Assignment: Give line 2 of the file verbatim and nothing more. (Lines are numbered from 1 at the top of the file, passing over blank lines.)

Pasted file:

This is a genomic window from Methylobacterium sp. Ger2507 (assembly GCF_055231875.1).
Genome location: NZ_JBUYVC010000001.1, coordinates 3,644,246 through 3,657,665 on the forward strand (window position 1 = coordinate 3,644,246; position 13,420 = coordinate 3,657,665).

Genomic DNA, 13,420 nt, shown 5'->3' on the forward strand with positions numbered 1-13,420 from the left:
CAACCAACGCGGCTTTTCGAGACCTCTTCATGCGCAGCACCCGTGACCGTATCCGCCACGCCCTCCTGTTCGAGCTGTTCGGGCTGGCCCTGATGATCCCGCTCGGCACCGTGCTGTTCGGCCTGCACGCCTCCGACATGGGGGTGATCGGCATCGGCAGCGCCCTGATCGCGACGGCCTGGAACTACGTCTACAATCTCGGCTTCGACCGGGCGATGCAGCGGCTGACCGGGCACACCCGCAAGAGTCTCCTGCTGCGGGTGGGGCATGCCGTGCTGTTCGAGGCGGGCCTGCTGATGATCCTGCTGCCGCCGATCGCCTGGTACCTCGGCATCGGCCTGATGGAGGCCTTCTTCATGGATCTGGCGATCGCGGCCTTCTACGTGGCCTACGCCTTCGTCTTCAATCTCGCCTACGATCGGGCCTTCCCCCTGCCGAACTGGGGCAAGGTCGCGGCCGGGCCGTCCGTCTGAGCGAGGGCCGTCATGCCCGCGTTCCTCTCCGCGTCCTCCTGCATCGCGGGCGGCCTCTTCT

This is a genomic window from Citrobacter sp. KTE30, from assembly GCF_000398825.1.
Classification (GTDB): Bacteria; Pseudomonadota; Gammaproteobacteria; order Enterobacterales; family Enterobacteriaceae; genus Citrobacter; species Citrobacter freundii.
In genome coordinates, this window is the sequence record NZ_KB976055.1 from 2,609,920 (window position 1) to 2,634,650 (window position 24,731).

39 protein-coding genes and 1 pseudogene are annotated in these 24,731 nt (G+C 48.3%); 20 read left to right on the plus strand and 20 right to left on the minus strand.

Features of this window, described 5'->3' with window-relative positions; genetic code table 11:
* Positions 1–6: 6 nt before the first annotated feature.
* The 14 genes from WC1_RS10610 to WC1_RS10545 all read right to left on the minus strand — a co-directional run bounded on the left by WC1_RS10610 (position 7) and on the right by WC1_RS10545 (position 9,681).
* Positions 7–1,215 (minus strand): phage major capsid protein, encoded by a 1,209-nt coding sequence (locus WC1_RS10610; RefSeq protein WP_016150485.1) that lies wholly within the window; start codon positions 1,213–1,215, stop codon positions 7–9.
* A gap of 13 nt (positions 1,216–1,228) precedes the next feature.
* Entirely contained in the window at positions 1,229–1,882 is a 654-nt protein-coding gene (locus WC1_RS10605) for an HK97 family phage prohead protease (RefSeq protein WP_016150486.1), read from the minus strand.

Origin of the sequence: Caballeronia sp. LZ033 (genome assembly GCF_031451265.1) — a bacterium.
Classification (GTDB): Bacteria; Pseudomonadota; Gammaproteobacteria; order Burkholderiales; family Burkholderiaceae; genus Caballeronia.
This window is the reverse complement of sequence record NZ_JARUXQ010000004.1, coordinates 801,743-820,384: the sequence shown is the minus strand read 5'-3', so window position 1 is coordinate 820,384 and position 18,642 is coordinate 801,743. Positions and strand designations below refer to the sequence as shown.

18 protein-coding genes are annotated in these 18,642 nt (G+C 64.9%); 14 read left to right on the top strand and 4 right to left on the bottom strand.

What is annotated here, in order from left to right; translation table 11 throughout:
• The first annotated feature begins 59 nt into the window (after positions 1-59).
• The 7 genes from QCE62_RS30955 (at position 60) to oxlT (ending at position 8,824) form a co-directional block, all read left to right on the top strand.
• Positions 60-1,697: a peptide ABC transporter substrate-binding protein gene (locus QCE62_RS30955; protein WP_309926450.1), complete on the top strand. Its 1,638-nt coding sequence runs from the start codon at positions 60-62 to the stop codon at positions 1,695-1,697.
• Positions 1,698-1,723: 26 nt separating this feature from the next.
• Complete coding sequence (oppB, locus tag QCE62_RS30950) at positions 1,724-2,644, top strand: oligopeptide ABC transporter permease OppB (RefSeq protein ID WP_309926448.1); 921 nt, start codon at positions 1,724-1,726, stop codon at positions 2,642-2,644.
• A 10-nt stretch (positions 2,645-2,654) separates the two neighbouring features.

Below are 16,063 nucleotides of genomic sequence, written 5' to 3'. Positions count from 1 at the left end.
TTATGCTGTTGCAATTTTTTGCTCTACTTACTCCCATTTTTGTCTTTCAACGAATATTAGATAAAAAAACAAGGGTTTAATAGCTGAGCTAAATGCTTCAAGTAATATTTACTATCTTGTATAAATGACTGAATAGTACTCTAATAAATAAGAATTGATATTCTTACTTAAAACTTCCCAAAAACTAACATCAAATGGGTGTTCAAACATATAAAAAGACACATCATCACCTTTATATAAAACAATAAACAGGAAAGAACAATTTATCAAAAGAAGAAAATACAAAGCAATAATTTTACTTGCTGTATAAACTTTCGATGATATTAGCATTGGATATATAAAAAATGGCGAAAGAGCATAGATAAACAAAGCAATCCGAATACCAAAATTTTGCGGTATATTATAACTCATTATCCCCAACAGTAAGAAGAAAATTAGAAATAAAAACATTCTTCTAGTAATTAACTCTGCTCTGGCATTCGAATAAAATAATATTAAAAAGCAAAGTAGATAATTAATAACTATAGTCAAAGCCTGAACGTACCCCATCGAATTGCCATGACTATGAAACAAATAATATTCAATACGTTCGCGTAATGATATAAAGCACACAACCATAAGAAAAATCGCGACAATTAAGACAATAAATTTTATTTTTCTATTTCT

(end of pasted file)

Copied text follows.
Genome location: NZ_JBUYVC010000001.1, coordinates 3,644,246 through 3,657,665 on the forward strand (window position 1 = coordinate 3,644,246; position 13,420 = coordinate 3,657,665).